Degradation of cinnamic acid by a newly isolated bacterium Stenotrophomonas sp. TRMK2
- 25 Downloads
A bacterium Stenotrophomonas sp. TRMK2 capable of utilizing cinnamic acid was isolated from agro-industrial waste by enrichment culture technique. This strain completely utilizes 5 mM cinnamic acid within 18 h of incubation. The different metabolites formed during the degradation of cinnamic acid were characterized by GC-HRMS. The involvement of various enzymes, namely cinnamate reductase, 3-phenylpropionic acid hydroxylase, p-hydroxybenzoic acid hydroxylase and protocatechuate 3,4-dioxygenase in cinnamic acid degradation was demonstrated. A catabolic pathway for cinnamic acid in Stenotrophomonas sp. TRMK2 is as follows: Cinnamic acid; 3-Phenylpropionic acid; 3-(4-Hydroxyphenyl) propionic acid; 4-Hydroxy benzoic acid and Protocatechuic acid. Further, this strain is capable of utilizing various phenolic compounds.
KeywordsBiodegradation Enzymes Metabolism Pollutants Waste
One of the authors Mr. Monisha T. R. would like to thank University Grants Commission (UGC), New Delhi, India for the financial assistance in the mode of BSR Fellowship. Dr. T. B Karegoudar is grateful to UGC for awarding UGC-BSR faculty fellowship. The financial support from UGC in the form of UGC-SAP programme [No.F.4–27/2015/DRS-II (SAP-II)] sanctioned to the department is highly acknowledged.
Compliance with ethical standards
Conflict of interest
Authors declare that the manuscript does not contain any conflict of interest.
- Coulson CB, Evans WC (1959) Microbiological degradation of trans-cinnamic acid by soil Pseudomonas. Chem Ind 17:543–544Google Scholar
- Díaz E, Ferrández A, Prieto MA, José LG (2001) Biodegradation of Aromatic compounds by Escherichia coli. Appl Environ Microbiol 65:523–569Google Scholar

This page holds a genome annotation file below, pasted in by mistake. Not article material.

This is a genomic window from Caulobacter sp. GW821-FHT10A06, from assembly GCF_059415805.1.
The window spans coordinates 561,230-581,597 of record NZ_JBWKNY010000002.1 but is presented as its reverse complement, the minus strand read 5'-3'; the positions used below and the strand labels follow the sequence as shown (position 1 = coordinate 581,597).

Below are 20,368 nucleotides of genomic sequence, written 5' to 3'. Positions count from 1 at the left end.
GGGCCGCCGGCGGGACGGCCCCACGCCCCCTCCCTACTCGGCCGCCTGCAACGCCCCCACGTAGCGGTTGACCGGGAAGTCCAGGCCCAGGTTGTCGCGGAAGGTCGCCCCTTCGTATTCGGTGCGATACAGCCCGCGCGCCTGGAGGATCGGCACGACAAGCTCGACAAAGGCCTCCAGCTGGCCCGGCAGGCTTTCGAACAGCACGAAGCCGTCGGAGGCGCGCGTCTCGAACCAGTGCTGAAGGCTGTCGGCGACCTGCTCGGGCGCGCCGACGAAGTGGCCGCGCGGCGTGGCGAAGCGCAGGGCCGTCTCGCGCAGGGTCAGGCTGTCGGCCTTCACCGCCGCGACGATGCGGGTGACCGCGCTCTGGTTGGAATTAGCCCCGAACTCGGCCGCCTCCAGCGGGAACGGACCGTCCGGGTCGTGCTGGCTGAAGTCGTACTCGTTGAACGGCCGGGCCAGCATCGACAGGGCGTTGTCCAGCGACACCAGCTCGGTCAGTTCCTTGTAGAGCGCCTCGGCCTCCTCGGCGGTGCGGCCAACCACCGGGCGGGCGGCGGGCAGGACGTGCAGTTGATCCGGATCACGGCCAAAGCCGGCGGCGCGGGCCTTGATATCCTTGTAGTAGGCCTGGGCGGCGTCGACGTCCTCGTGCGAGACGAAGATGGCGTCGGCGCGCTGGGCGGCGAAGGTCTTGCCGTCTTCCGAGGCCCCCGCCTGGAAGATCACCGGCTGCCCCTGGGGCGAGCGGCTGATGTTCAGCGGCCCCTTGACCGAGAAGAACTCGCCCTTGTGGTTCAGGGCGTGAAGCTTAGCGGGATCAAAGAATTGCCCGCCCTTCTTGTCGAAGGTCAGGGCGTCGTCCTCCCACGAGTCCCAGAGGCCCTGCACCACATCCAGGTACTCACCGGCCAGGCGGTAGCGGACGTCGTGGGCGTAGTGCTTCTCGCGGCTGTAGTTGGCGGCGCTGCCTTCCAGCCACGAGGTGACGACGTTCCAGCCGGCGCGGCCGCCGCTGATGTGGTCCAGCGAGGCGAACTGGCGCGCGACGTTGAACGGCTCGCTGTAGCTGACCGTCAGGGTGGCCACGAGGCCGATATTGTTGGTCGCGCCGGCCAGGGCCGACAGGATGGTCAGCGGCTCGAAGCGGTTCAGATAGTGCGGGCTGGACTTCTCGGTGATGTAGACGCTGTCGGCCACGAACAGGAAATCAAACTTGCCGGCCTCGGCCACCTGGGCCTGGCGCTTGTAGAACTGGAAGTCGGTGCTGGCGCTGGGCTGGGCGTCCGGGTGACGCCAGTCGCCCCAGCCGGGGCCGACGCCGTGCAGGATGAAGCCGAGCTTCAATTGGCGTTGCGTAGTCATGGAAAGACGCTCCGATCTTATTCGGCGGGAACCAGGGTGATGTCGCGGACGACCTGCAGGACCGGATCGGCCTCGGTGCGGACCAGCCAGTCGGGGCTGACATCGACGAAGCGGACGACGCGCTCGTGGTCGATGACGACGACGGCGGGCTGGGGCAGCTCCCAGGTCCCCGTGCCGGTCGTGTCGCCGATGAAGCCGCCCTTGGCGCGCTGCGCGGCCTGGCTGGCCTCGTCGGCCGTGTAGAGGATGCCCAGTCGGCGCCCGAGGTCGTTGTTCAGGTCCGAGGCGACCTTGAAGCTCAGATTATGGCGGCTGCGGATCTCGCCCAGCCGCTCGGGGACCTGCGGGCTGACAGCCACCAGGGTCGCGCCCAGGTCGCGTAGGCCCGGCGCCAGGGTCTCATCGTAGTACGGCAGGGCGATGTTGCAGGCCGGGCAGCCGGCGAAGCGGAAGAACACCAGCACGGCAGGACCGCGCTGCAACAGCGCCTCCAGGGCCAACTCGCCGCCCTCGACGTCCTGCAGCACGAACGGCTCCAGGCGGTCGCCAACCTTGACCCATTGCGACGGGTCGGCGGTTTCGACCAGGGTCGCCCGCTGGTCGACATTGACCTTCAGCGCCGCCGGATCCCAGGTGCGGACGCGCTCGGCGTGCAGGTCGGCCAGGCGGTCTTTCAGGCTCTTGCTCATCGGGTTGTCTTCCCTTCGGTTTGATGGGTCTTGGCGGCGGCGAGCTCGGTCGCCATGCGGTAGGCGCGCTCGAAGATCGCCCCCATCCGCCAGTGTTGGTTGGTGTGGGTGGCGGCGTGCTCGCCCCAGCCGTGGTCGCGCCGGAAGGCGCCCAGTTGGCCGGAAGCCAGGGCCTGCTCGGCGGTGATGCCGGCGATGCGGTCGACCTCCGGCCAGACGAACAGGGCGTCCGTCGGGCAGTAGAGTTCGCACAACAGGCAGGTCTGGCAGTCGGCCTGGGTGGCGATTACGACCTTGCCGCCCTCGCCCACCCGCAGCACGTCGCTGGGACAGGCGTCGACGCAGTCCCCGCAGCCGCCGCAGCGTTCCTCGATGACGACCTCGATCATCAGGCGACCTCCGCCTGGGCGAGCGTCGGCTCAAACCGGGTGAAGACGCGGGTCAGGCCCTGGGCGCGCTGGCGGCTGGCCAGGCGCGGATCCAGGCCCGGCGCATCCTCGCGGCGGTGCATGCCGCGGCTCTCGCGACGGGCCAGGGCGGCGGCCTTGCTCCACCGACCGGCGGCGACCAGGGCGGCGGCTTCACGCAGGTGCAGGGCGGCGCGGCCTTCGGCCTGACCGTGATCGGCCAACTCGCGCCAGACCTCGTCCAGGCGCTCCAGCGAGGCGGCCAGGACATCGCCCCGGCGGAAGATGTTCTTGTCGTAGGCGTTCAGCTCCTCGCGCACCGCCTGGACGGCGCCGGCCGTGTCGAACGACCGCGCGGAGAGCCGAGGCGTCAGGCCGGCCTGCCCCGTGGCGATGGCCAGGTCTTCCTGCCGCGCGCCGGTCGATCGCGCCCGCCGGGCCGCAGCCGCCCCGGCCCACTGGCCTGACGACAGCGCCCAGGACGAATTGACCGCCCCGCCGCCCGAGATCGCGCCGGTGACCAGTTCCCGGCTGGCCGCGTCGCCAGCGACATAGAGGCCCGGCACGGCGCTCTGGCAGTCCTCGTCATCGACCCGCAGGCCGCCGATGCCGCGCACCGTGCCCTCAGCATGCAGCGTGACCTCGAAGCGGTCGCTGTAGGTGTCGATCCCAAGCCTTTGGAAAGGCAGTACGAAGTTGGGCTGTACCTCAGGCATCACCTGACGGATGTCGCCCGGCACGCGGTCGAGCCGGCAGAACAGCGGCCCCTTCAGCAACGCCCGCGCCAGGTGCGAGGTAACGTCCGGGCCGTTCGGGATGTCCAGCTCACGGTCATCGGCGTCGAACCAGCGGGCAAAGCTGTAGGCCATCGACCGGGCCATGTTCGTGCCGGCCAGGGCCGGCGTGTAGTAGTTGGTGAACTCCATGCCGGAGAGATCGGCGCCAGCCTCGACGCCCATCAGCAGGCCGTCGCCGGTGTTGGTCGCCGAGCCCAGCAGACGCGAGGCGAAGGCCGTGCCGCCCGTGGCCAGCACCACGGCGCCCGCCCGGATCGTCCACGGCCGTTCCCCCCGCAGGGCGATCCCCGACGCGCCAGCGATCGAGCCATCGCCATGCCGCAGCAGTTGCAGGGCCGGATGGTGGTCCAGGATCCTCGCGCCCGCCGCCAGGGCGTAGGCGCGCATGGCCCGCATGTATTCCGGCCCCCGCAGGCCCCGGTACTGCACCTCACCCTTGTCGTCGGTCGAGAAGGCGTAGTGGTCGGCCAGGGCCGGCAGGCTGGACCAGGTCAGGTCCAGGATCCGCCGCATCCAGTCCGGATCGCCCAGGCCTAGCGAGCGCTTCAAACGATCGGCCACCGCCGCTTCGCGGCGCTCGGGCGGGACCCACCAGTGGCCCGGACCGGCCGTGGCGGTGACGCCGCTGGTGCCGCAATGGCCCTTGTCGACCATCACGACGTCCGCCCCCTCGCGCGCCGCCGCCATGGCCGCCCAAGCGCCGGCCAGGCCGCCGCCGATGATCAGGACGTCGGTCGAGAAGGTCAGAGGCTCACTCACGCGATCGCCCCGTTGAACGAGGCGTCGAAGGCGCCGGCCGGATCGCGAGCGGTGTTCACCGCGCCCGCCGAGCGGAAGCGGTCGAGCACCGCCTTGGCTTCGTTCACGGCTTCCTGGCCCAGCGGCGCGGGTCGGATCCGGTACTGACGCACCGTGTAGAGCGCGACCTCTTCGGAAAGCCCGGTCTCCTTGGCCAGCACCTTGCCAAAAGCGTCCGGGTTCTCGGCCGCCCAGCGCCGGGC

- Hartley RD, Whitehead DC (1985) Phenolic acids in soils and their influence on plant growth and soil microbial processes. In: Vaughan D, Malcolm RE (eds) Soil organic matter and biological activity, developments in plant and soil sciences series, 16. Kluwer Academic Publishers, DordrechtGoogle Scholar
- Kawakami H (1980) Degradation of lignin-related compounds by several Pseudomonads. In: Kirk TK, Higuchi T, Chang HM (eds) Lignin biodegradation: microbiology, chemistry, and potential applications, 2. CRC Press, Inc., Boca Raton, pp 103–125Google Scholar
- Lane DJ (1991) Small subunit ribosomal RNA sequences and primers. Large subunit ribosomal RNA sequences and primers. In: Stackebrandt E, Goodfellow M (eds) Nucleic acid techniques in bacterial systematics, Wiley, Chichester, pp 148–175Google Scholar
- Lowry OH, Rosebrough NJ, Farr AL (1951) Protein measurement with the folin phenol reagent. J Biol Chem 193:265–275Google Scholar
- Singh NB, Yadav K, Amist N (2013) Phytotoxic effects of cinnamic acid on cabbage (Brassica oleracea var. capitata). J Stress Physiol Biochem 92:307–317Google Scholar
- Subba Rao PV, Nambudiri AMD, Bhat JV (1971) Microbial degradation of phenylpropionoids compounds. J Sci Ind Res 30:663–679Google Scholar